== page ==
Quiz: What Do You Know About Diabetic Ketoacidosis?

Romesh Khardori, MD, PhD


December 03, 2015

Initial correction of fluid loss is either by isotonic sodium chloride solution or by lactated Ringer solution. The recommended schedule for restoring fluids is as follows:

  • Administer 1-3 L during the first hour.

  • Administer 1 L during the second hour.

  • Administer 1 L during the following 2 hours.

  • Administer 1 L every 4 hours, depending on the degree of dehydration and central venous pressure readings.

When the patient becomes euvolemic, the physician may switch to half-isotonic sodium chloride solution, particularly if hypernatremia exists. Isotonic saline should be administered at a rate appropriate to maintain adequate blood pressure and pulse, urine output, and mental status.

If a patient is severely dehydrated and significant fluid resuscitation is needed, switching to a balanced electrolyte solution (eg, Normosol™-R, in which some of the chloride in isotonic saline is replaced with acetate) may help to avoid the development of hyperchloremic acidosis.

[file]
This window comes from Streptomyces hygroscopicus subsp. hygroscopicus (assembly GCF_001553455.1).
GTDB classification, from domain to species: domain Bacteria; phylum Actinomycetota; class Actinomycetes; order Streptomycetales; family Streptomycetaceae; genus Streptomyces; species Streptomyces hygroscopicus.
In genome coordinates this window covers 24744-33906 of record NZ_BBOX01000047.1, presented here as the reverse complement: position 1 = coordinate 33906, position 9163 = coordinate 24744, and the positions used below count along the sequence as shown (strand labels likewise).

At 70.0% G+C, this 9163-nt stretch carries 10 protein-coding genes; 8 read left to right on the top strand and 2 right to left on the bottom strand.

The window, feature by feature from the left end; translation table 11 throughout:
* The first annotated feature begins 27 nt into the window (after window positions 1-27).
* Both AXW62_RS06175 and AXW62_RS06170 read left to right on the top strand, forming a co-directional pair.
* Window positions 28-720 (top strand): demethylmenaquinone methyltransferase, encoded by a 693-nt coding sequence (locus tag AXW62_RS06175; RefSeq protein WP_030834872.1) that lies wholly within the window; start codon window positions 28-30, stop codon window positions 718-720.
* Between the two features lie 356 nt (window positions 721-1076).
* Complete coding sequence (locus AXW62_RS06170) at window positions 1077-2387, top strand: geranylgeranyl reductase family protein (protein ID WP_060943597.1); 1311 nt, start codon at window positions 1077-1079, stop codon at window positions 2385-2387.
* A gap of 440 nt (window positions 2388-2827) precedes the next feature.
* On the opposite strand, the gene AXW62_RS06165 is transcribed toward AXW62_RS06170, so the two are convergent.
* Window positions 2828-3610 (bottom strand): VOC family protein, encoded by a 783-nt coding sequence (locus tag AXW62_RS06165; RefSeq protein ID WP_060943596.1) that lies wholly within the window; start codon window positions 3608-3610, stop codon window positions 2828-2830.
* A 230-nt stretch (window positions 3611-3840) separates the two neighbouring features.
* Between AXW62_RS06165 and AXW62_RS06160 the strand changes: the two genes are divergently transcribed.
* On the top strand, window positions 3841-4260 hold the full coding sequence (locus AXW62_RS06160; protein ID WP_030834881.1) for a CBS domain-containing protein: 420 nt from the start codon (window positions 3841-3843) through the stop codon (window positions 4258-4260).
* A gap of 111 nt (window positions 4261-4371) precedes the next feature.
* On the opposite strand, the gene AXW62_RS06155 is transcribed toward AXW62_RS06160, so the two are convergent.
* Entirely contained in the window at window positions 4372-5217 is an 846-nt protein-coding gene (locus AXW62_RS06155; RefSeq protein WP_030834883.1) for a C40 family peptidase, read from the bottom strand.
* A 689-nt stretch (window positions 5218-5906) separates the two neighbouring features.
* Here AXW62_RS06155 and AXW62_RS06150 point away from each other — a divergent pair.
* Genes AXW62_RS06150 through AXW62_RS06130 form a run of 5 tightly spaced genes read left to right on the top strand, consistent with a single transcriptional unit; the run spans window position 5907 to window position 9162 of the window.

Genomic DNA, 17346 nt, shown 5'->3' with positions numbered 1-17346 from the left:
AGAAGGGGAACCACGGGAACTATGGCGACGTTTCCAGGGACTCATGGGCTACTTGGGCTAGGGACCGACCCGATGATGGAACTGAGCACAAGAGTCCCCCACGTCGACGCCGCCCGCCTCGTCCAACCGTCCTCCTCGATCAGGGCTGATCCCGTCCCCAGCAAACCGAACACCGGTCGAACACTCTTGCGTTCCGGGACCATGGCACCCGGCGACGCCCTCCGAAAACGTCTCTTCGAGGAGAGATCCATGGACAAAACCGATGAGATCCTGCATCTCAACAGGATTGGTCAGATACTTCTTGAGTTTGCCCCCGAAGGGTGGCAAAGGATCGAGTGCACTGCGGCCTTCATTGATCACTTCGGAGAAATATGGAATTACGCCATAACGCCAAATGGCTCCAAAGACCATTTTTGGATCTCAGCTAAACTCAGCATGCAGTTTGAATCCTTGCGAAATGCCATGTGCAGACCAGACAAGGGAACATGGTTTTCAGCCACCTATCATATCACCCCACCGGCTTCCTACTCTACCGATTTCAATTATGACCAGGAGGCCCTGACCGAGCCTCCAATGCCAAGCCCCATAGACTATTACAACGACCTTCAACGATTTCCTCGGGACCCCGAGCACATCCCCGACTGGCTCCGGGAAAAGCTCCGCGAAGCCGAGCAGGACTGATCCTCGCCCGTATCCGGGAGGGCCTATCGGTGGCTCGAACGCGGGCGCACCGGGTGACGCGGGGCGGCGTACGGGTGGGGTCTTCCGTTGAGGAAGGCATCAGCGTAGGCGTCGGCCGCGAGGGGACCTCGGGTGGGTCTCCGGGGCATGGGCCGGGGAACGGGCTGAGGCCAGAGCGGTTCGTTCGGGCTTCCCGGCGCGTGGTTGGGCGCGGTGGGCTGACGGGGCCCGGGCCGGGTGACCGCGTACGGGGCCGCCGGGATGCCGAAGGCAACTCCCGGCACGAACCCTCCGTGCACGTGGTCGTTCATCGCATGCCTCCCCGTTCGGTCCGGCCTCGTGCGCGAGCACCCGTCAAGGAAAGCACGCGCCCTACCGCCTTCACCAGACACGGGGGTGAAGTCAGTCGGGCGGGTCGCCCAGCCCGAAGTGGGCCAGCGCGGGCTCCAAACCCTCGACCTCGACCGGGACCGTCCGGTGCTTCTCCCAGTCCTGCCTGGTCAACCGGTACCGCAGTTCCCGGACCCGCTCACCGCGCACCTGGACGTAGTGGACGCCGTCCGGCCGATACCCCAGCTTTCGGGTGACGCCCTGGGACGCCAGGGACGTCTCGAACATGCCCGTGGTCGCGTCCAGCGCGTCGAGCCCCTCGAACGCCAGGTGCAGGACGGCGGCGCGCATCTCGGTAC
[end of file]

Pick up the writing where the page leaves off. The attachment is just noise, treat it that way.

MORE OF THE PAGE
When blood sugar decreases to less than 180 mg/dL, isotonic sodium chloride solution is replaced with 5%-10% dextrose with half-isotonic sodium chloride solution.

After initial stabilization with isotonic saline, switch to half-normal saline at 200-1000 mL/h (half-normal saline matches losses due to osmotic diuresis).

For more the treatment of DKA, read here.

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